The family is devastated after David slips and accidentally drowns, his death creating a void that leads to damaging consequences affecting each of the surviving family members. Rose, shocked in her grief, drinks to ease her emotional pain and she no longer enjoys reading fairy tales to the younger children as she previously had done. The father goes to London, once again becoming a gambler that previously caused him trouble when he ran up debts that he could not satisfy.
Peter, who previously had been more devoted to play than to his school studies, suddenly becomes more studious and makes perfect marks in his arithmetic homework. Alice tries to find solace in her playtime tea parties and her aunt Eleanor decides to take her to a proper Victorian tea. With David gone, Eleanor now has set her sights on Alice, telling her that if she is to become a proper lady and rise from her lower class, she will have to be attentive to her manners and stop bad habits, such as chewing her fingernails to the quick, something Rose still does.
The chemistry among the actors comprising the Littletons is effortless to the point that one is convinced the family members always have been together. Rounding out the cast are other familiar names, including Sir Michael Caine as Jack’s friend. Charlie; Sir Derek Jacobi as Mr. Brown, a client of Jack’s; David Gyasi as C.J. the crime lord; Clark Peters as a mercury-poisoned pawn shop owner known as Hatter; and Gugu Mbatha-Raw, who plays Alice in her adult years in the prologue and epilogue.
Filmed in the summer of 2018, Come Away is drenched in convincing Victorian tones of the story’s setting. The production team used a renovated 16th century cottage near Aylesbury in Buckinghamshire and the surrounding garden for exterior shots while the interior was constructed on sets in London and Los Angeles. The London scenes were shot in the locale of Somerset House and the docks of Butler’s Wharf. The Windsor Great Woods provided the stunning landscape for the children’s play and the emergence of the Wonderland and Neverland worlds for Alice and Peter.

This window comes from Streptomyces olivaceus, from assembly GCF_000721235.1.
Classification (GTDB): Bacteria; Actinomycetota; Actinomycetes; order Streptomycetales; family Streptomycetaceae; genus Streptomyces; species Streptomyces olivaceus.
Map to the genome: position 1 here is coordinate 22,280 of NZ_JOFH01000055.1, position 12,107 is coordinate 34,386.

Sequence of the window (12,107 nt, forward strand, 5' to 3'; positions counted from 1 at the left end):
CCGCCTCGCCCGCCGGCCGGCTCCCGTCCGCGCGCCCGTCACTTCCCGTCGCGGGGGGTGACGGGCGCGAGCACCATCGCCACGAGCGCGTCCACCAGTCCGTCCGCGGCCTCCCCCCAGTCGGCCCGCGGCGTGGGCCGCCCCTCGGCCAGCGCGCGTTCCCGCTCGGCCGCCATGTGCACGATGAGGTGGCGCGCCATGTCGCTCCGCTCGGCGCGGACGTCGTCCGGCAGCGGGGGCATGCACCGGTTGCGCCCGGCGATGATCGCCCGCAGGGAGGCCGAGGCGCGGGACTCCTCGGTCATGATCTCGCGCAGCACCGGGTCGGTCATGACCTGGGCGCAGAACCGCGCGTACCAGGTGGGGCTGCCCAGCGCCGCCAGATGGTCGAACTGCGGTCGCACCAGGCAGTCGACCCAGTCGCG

Chapman brings out every glorious bit from Goodhill’s magnificent touch of story craft. Regardless of genre, Chapman’s gifts for story telling excellence have a sterling reputation. In Pixar’s Brave, Chapman placed the evil bear Mor’du in a memorable family adventure and in DreamWorks’ The Prince of Egypt, she turned a very serious biblical narrative into an animated musical with mass appeal.
As the film progresses, viewers notice the growing presence of elements that connect and evoke to the classically familiar story landscapes of Wonderland and Neverland. However, as in Pan’s Labyrinth, the story’s emotional core strengthens accordingly, as the consequences of dealing with the grief affect each family member. Most significantly, Alice, who yearns to grow up, and Peter, who never wants to grow up, reach the epiphanies that will reconcile and resolve their dilemmas. And, the wondrous bits of animation that fleck the live action are so well placed as to amplify the emotional impact of particular scenes without undue interruption.
The moments of despair in Come Away are not diluted nor sanitized. The redemptive epiphanies project a sense of hope that in this sophisticated, cosmopolitan fairy tale arising from a unique mashup of adapting two of the greatest classics of children’s literature will touch and resonate with children throughout the world.
Come Away is one of three Sundance Kids features. The others are the U.S. premiere of Binti and the world premiere of Timmy Failure: Mistakes Were Made.